Scott Perry Sues Federal Government Requesting the Return of his Cellphone

Rep. Scott Perry, R-Pa., questions Secretary of State Antony Blinken during a House Foreign Affairs Committee hearing on Capitol Hill in Washington, Thursday April 28, 2022, to review the U.S. Department of State's foreign policy priorities and fiscal year 2023 budget request. (AP Photo/Carolyn Kaster)

By Ashley Adams

August 25, 2022

The five-term Republican congressman from Dauphin County has sued the federal government for the return of his cellphone, which was seized earlier this month by the FBI.

Pennsylvania US Rep. Scott Perry filed an emergency lawsuit against the Department of Justice on Wednesday requesting the return of his cellphone data and other property seized by the FBI through a search warrant earlier this month.

In the lawsuit, lawyers for Perry asked a federal judge to order the Justice Department to return the phone data and to prevent investigators from further searching that data, according to an article first published by Axios.

“Make no mistake, the seizure of my personal phone has nothing to do with Jan. 6, 2021, and everything to do with Nov. 8, 2022,” Perry said Wednesday, through a campaign spokesman.

Perry said his phone contains “info about my legislative and political activities, and personal/private discussions with my wife, family, constituents and friends,” which he claimed was none of the government’s business.

The US House Committee investigating the Jan. 6 attack said it had evidence that the five-term Republican congressman from Dauphin County sought a pardon from then-President Donald Trump for his role in conspiring to challenge and overturn the results of the 2020 election, an allegation Perry has denied

In an interview with the York Dispatch Tuesday, Perry again denied ever seeking a presidential pardon.  

Former senior Justice Department officials have testified that Perry, who is up for reelection in November, had “an important role” in Trump’s effort to try to install Jeffrey Clark—a top Justice Department official who was pushing Trump’s baseless claims of election fraud—as the acting attorney general.

Perry was subpoenaed by the Jan. 6 committee but refused to sit for a deposition, saying through his attorney that he does not recognize the “legitimacy” of a committee focused more on “scoring political points” than on the “troublemakers” who broke into the Capitol.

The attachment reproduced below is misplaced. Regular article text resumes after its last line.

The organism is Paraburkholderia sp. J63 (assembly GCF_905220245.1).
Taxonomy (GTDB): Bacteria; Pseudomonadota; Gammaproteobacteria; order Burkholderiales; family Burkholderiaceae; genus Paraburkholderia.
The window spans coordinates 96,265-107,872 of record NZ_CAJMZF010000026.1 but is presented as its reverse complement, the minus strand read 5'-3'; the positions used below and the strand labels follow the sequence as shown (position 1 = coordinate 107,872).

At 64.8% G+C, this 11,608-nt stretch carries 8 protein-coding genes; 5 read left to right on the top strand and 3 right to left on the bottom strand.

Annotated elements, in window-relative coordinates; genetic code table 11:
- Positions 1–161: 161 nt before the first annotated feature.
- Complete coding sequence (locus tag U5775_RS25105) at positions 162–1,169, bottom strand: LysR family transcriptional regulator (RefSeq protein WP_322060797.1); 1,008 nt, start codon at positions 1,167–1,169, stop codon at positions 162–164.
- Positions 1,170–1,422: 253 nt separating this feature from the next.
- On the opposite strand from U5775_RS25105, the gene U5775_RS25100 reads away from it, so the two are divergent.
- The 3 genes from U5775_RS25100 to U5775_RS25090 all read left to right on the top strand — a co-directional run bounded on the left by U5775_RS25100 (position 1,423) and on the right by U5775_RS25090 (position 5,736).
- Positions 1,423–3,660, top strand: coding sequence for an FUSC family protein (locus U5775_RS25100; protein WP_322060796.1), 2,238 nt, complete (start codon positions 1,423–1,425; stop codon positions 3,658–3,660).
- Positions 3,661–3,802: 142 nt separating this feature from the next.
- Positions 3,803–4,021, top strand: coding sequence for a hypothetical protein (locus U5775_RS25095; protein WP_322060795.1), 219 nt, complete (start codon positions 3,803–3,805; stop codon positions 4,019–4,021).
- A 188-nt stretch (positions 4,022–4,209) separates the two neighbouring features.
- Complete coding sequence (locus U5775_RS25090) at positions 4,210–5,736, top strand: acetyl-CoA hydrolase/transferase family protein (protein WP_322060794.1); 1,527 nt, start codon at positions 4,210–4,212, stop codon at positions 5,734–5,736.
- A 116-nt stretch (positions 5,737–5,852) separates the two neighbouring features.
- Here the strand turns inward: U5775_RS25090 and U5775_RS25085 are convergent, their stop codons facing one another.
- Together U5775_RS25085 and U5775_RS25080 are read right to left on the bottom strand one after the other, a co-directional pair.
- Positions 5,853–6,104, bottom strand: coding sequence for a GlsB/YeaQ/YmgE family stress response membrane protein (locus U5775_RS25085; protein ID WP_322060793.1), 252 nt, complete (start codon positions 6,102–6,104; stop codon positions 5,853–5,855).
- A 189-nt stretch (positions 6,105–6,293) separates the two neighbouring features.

Perry was cited more than 50 times in a Senate Judiciary report released in October 2021 outlining how Trump’s effort to overturn his election defeat to Joe Biden brought the Justice Department to the brink of chaos and prompted top officials there and at the White House to threaten to resign.

Perry, who has continuously disputed the validity of President Biden’s victory in Pennsylvania, has said he obliged Trump’s request for an introduction to Clark, then an assistant attorney general whom Perry knew from unrelated legislative matters. The three men went on to discuss their shared concerns about the election, Perry has said.

The Justice Department found no evidence of widespread fraud in Pennsylvania or any other state, and senior Justice officials dismissed Perry’s claims.

The Senate report outlined a call Perry made to then-acting Deputy Attorney General Rich Donoghue in December 2020 to say the department wasn’t doing its job with respect to the elections. Perry encouraged Donoghue to elicit Clark’s help because he’s “the kind of guy who could really get in there and do something about this,” the report said.

Perry has said his “official communications” with Justice Department officials were consistent with the law.


  • Ashley Adams

    In her 16 years in the communications industry, Ashley Adams has worn many hats, including news reporter, public relations writer, marketing specialist, copy editor and technical writer. Ashley grew up in Berks County and has since returned to her roots to raise her three children.

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